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Material Culture and Global History


Seminar Readings

Kopytoff, Igor,  The cultural biography of things: commoditization as process’ in Appadurai, Arjun. The Social Life of Things: Commodities In Cultural Perspective. Cambridge: Cambridge University Press, 2013. Online.

Nappi, Carla, ‘Surface tension: objectifying ginseng in Chinese early modernity’ in Paula Findlen, ed., Early modern Things: Objects and their Histories, 1500-1800, pp. 31-52


Seminar Questions

What methods are used in studying global history?

What are the methodological challenges involved in doing global history?

Is a history of the global really possible or desirable?

Is global history Eurocentric? Is a truly cosmopolitan history possible?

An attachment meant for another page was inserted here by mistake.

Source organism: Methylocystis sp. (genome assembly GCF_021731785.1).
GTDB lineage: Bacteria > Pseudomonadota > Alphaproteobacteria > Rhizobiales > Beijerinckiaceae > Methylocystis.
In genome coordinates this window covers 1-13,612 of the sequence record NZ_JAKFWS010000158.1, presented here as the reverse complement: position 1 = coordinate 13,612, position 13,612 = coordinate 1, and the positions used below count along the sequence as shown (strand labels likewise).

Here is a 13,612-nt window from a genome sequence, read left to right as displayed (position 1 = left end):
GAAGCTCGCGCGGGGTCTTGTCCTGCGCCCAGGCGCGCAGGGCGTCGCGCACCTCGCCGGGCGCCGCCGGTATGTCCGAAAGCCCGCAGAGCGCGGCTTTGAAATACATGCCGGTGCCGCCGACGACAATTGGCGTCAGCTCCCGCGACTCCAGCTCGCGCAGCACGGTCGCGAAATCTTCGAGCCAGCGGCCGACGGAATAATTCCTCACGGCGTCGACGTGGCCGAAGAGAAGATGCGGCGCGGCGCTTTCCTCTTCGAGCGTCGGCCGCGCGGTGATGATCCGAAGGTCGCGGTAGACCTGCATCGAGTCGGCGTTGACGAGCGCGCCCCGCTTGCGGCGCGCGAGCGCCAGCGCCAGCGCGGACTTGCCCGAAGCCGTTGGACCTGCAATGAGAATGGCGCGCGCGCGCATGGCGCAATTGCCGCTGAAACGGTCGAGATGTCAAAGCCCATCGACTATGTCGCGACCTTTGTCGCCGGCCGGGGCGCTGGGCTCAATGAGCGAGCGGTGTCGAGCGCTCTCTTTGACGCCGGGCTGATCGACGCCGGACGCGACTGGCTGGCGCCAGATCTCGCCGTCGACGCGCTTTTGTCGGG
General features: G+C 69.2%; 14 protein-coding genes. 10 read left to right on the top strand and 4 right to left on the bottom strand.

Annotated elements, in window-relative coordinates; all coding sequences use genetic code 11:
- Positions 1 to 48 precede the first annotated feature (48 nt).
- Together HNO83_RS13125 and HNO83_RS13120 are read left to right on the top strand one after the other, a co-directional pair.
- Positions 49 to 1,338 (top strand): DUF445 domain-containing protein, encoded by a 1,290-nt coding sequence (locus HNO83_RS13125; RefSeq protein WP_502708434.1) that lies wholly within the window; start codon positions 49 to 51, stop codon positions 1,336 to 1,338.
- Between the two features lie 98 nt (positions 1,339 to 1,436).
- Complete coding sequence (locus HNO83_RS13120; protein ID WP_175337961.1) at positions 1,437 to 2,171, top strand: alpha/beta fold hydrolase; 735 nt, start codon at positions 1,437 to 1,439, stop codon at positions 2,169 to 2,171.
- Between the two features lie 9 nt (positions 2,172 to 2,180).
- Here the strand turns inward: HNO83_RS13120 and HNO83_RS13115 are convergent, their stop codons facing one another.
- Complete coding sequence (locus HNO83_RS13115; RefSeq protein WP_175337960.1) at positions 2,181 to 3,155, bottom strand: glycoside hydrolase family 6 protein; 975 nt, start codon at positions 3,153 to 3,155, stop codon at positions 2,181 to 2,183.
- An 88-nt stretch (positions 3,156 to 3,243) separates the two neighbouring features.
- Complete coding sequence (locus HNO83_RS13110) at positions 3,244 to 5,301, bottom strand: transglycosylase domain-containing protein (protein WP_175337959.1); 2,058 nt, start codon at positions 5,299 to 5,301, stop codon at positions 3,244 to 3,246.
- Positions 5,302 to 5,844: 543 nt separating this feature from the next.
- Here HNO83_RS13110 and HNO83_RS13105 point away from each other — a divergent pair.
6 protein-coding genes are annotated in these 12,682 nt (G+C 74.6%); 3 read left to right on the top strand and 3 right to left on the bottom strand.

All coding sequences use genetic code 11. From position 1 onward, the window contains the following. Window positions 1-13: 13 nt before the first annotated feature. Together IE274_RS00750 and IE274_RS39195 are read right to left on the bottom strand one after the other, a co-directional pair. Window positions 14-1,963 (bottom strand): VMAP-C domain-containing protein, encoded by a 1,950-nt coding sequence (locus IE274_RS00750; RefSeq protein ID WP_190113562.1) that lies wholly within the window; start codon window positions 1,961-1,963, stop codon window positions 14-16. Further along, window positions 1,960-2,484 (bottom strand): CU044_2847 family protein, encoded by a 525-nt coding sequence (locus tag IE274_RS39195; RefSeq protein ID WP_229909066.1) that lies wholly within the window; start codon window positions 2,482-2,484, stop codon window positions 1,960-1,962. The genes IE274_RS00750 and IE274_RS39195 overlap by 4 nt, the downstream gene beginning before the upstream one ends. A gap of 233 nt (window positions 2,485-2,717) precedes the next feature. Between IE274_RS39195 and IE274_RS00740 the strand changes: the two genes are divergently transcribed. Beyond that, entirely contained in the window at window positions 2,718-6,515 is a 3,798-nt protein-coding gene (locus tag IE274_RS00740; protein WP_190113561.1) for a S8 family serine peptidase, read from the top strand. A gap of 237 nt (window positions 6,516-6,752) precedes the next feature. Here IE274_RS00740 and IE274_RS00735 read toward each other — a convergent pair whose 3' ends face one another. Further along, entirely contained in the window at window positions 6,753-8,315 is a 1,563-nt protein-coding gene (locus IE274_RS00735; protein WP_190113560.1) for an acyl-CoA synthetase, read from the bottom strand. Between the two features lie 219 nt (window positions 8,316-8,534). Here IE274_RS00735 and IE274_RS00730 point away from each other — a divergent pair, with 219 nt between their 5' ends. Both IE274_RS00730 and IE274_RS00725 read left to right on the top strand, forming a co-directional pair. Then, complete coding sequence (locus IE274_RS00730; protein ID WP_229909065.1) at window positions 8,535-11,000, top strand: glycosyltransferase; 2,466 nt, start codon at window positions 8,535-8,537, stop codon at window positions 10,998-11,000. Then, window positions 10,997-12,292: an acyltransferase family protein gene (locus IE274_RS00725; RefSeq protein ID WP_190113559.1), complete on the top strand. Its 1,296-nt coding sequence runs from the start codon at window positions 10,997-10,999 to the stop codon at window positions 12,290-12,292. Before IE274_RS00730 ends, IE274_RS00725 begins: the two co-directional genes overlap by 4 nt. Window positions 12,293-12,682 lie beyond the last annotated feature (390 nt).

Why were historians hesitant to use material culture until the 1980s?

'Material culture emerged when historians fell in love anthropology in the 1980s.' Discuss.


Further Readings

Jeremy Adelman, 'What is Global History Now?' Aeon (2017)

Sebastien Conrad, What is Global History? (Princeton, 2016)

Pamela Kyle Crossley, What is Global History? (Cambridge, 2008).

Paula Findlen, ed., Early Modern Things: Objects and Their Histories, 1500-1800 London (2002)

Grasskamp and Juneja, eds., China, Europe, and the Trancultural Object, 1600-1800. Springer,2015.

Lynn Hunt, Writing History in the Global Era (New York: 2014).

Anne Gerritsen, and Giorgio Riello. The Global Lives of Things: The Material Culture of Connections in the Early Modern World (London, 2016).

Wiesner-Hanks M. ‘What is global history?’ Journal Of Global History [serial online]. November 2016;11(3):481-485.